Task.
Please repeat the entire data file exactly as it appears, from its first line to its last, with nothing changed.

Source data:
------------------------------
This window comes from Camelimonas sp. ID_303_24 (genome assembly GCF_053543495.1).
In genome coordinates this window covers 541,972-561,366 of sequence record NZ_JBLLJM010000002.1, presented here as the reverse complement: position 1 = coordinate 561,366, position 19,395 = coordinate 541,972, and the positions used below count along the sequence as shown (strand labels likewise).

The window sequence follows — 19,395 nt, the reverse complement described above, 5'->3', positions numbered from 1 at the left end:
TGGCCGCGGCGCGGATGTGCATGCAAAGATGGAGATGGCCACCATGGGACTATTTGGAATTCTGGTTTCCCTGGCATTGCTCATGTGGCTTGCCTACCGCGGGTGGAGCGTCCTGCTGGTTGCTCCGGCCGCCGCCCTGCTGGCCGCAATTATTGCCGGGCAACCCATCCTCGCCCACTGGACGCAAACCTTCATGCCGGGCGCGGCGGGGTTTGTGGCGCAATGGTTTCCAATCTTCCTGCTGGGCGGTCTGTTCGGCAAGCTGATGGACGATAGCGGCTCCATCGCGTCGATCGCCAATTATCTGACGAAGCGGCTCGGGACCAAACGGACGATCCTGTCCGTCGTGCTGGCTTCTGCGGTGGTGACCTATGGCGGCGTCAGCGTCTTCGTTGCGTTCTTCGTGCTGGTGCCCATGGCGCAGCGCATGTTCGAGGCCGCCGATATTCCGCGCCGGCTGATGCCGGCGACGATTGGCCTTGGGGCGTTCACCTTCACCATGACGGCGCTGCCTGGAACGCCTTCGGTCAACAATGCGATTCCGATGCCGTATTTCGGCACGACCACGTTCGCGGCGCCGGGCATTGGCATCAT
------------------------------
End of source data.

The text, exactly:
This window comes from Camelimonas sp. ID_303_24 (genome assembly GCF_053543495.1).
In genome coordinates this window covers 541,972-561,366 of sequence record NZ_JBLLJM010000002.1, presented here as the reverse complement: position 1 = coordinate 561,366, position 19,395 = coordinate 541,972, and the positions used below count along the sequence as shown (strand labels likewise).

The window sequence follows — 19,395 nt, the reverse complement described above, 5'->3', positions numbered from 1 at the left end:
TGGCCGCGGCGCGGATGTGCATGCAAAGATGGAGATGGCCACCATGGGACTATTTGGAATTCTGGTTTCCCTGGCATTGCTCATGTGGCTTGCCTACCGCGGGTGGAGCGTCCTGCTGGTTGCTCCGGCCGCCGCCCTGCTGGCCGCAATTATTGCCGGGCAACCCATCCTCGCCCACTGGACGCAAACCTTCATGCCGGGCGCGGCGGGGTTTGTGGCGCAATGGTTTCCAATCTTCCTGCTGGGCGGTCTGTTCGGCAAGCTGATGGACGATAGCGGCTCCATCGCGTCGATCGCCAATTATCTGACGAAGCGGCTCGGGACCAAACGGACGATCCTGTCCGTCGTGCTGGCTTCTGCGGTGGTGACCTATGGCGGCGTCAGCGTCTTCGTTGCGTTCTTCGTGCTGGTGCCCATGGCGCAGCGCATGTTCGAGGCCGCCGATATTCCGCGCCGGCTGATGCCGGCGACGATTGGCCTTGGGGCGTTCACCTTCACCATGACGGCGCTGCCTGGAACGCCTTCGGTCAACAATGCGATTCCGATGCCGTATTTCGGCACGACCACGTTCGCGGCGCCGGGCATTGGCATCAT